With winter now in full effect you may be thinking of getting your seedlings in the greenhouse and turning over the turf. Take a piece of advice though, do not play Magic Garden instead. If you are brave enough to face the rain and snow then you have enough courage to take on a very different style of game. Magic Garden is not a horticulture simulation: it is unlike anything you have ever played.
Grobble is a naughty Gnome who has been banished to a rural garden by the Gnome King. He is imprisoned there until he has all grown up and responsible; which he can prove by making the dilapidated garden both beautiful and functional. The garden contains flower beds, a lawn, vegetable patch, an old hollow tree, a fountain, a greenhouse, a garden shed and a well.
Grobble is the sprite, that has to put right, this English country garden. Wandering about he looks like just the sort of jolly, chubby sort of gnome you would be proud to have in the front garden (Only if you are one of those weird people who think that a small concrete statue looks good - Ed).
He is controlled by either joystick or mouse, and can scurry anywhere in the garden. To access the various areas just move him there and up pops a close-in screen of the building or location.
Magic Garden is a test of time and object management. Grobble has a shoplifter's coat that is packed full of pockets, where he carries his garden-tending tools. To plant seeds for example, he needs a digging tool, seeds and to stand in the flower bed. By accessing his pockets (press fire) he can select which seeds to plant.
Clicking on the 'use' icon starts Grobble planting, provided he is carrying the trowel. This takes time, though, and while the flowers are being prepared, the lawn may be going to waste, the fountain could be leaking or roof tiles could be falling from the shed.
One action has to be traded off against the other, to gradually bring the garden up to the Gnome King's standards. There are two ways of telling how well Grob is doing. First, and most immediate, is the food gauge. If Grobble is not constantly fed he will starve and die! A good garden is a working garden, so Grobble has to swiftly become self-sufficient and grow his nosh. Once this is under control it is time to worry about the garden's overall fitness - a percentage gauge at the base of the screen shows the garden's current status. The more Grobble does right, the higher the percentage goes and if it reaches 100 per cent, he is free and you have won. If it slips down to zero though, the Gnome King will try to fry Grobble with lightning bolts.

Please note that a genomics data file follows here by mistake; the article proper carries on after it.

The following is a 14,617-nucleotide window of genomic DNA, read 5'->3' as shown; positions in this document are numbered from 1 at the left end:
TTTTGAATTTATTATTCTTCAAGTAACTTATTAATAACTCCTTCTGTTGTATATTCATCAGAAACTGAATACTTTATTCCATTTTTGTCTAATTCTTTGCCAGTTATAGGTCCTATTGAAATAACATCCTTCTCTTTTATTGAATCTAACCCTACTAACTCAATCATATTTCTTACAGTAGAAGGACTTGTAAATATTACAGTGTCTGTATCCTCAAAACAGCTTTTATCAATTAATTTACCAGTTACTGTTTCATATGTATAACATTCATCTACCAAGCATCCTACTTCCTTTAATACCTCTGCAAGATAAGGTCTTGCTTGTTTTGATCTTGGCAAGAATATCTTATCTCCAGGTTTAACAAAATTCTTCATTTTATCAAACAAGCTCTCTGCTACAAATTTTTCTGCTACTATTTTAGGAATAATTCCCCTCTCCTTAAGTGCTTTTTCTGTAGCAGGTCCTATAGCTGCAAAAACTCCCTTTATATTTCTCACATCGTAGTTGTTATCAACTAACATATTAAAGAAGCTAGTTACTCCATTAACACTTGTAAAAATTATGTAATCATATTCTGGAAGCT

Gardening is always seen as a relaxing, therapeutic past time, but Grobble has to contend with the random elements that make his life rather hectic. Weather is his primary concern. A forecast meter tells him when bad weather is on the way: this can ruin a good garden.
On top of this are the impish elves who sneak out to steal bits of the lawn and fish that escape from the pond for a float around the garden. Both must be caught and put back in their proper place if the garden is going to be magic, not tragic. These add new twists to the game, forcing Grob to chase, sprite style, around the garden and the tunnels beneath the well.
Magic Garden has a strangely cute feel. Its individual nature is strong enough to stand and be counted as a major development on the Sim City management-style genre. Everything needs to be done at once but only one job can be done at a time. It forces players to grasp the core elements that influence the status of the garden, to maintain these bare necessities and then tweak the peripheral elements.
The graphic language this test uses is its strongest asset; a refreshing and boldly original approach. Using the gnome theme the management is cute without being twee, it is testing but does not feel it. The symbols, flowers, vegetables, lawn mowing, gnome catching etc. interact logically if the humorous logic of the game is appreciated.
Magic Garden is not an action game and can be slow especially when accessing pockets and different areas of the garden. These are not fatal flaws, but they do annoy. If you get into the game, and it does take a while to understand why and what you have to do, it becomes riveting. If you like your games to be instantly accessible stay away from Magic Garden, but if you do not mind a little learning and you fancy something different then it is worth going through the gate for.